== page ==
A publication of Appalachian Voices


A publication of Appalachian Voices

Across Appalachia

Doubts Follow Elk River Contamination

By Kimber Ray

Four months after a Freedom Industries chemical tank contaminated the water of approximately 300,000 West Virginia residents this past January, only 36 percent of those residents were drinking their tap water, according a survey released in May by the Kanawha-Charleston Health Department.

The affected private utility, West Virginia American Water Company, is under investigation by the West Virginia Public Service Commission regarding its response to the spill. A hearing is scheduled for October.

The chemical spill revealed that West Virginia American Water has no backup water intake supply for its principle distribution center. State environmental officials have proposed that the Kanawha River — of which the Elk River is a tributary — be designated as a potential drinking water source. Approval of the proposal during the 2015 legislative session would create tougher pollution controls on the Kanawha. In the long term, this would make it possible for West Virginia American Water to establish a second intake at the location.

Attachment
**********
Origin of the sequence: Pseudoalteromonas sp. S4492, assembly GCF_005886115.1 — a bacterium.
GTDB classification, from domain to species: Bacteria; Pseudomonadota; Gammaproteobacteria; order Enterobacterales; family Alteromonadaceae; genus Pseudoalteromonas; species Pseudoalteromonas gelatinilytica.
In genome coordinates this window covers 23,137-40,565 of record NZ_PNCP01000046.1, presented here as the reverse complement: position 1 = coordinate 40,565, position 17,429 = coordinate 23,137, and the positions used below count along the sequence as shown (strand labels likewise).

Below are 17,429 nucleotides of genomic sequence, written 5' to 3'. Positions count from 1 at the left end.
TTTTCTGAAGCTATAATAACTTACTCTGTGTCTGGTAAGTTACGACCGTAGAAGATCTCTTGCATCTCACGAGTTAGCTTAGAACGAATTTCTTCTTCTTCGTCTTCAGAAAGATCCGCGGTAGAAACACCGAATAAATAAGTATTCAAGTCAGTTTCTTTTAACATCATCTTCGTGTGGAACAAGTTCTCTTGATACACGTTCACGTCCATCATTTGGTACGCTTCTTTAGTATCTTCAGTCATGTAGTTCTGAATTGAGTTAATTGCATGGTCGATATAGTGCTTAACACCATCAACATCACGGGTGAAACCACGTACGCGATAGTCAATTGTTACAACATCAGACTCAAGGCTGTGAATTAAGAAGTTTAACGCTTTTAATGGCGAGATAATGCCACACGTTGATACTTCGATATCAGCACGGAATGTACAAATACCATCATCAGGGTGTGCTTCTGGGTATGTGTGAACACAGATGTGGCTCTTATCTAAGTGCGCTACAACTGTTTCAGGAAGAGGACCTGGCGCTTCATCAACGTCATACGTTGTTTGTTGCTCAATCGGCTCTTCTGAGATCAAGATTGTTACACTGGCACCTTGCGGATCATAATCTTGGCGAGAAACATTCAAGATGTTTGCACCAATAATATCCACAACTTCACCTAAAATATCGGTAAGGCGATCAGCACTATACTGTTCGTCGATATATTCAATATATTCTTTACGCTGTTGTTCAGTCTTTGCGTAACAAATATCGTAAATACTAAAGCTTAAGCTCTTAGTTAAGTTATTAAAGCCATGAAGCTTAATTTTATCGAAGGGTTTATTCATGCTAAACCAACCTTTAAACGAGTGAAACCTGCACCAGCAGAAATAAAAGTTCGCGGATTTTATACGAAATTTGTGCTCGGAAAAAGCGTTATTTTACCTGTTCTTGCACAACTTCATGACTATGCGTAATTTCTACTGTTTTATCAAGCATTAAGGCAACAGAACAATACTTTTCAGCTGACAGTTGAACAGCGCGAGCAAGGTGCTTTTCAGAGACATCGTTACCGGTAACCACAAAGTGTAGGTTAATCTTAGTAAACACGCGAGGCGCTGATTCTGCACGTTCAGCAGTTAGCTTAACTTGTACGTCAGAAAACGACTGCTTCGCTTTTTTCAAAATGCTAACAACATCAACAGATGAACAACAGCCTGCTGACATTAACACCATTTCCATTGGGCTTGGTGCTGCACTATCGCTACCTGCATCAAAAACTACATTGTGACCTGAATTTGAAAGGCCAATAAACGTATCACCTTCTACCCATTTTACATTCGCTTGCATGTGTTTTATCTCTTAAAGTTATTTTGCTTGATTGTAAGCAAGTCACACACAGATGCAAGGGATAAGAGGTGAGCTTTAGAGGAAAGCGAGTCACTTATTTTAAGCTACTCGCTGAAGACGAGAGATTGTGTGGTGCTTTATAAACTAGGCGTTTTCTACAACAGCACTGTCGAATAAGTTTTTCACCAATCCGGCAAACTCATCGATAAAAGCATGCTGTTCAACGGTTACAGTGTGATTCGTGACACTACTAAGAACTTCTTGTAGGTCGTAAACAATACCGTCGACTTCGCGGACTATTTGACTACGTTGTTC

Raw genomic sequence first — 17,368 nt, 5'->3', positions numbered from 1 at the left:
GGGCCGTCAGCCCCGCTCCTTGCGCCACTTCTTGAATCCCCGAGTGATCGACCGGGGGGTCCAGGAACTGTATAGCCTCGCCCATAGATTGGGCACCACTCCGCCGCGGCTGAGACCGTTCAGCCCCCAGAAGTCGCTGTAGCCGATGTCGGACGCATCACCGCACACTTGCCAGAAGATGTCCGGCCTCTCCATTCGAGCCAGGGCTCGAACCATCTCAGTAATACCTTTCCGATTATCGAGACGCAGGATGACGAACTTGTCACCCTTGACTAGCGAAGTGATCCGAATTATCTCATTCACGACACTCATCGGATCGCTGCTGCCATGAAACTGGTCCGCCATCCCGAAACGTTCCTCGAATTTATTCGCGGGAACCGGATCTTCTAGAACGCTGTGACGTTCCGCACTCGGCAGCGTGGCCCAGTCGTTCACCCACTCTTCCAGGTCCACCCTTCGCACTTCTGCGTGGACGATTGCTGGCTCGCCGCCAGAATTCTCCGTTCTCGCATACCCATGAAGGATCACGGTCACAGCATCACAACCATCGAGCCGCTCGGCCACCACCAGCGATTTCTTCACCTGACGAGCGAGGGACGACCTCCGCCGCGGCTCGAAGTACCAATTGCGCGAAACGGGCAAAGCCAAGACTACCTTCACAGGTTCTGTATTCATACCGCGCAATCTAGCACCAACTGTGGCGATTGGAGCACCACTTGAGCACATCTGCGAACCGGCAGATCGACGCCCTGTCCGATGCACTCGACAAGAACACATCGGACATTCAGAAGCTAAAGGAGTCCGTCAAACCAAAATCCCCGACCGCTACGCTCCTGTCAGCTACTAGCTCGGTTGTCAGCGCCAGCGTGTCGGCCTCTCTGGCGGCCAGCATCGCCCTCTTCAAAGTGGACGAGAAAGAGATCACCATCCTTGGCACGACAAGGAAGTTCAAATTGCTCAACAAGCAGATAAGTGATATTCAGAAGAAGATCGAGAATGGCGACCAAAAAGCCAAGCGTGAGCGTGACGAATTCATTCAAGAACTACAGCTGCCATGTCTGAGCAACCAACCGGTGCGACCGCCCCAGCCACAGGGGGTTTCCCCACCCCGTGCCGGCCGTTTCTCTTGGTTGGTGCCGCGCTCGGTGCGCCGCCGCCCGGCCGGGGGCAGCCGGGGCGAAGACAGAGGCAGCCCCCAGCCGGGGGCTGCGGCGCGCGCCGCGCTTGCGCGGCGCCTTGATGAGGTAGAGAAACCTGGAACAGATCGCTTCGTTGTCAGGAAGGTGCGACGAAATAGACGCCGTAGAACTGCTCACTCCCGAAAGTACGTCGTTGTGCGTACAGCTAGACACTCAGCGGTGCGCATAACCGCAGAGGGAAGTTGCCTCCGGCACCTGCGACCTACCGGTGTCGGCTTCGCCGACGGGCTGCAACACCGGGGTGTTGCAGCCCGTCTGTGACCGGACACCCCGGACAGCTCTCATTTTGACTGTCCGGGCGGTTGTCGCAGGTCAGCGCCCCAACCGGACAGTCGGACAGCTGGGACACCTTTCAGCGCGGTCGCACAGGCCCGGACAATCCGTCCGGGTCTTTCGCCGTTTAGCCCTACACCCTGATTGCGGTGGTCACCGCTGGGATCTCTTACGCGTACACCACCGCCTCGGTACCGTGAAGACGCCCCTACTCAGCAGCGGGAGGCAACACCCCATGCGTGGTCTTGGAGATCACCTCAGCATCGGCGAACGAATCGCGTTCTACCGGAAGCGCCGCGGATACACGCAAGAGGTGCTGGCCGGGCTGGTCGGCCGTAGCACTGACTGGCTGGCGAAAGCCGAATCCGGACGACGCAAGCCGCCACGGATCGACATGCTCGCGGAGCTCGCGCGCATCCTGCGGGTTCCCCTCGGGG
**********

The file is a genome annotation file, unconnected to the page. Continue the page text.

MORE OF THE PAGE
Water quality and other environmental regulations have long been contentious issues in West Virginia. According to a 2012 study in Environmental Science and Technology, approximately 25 percent of the state’s surface water is contaminated by mountaintop removal coal mining. The chemical that contaminated the Elk River in January, MCHM, is used in coal processing. Following the spill, a state review uncovered three coal companies’ facilities discharging trace amounts of MCHM into nearby waterways. Two of those companies have since discontinued their use of the chemical.

This April, both Ohio and North Carolina began accepting wastewater contaminated with MCHM by the Elk River spill. Between the two states, more than 225,000 gallons of contaminated stormwater runoff will be treated, and an additional 50,000 gallons of wastewater from Freedom Industries’ storage tanks and the Elk River has been injected into hazardous waste wells in Ohio.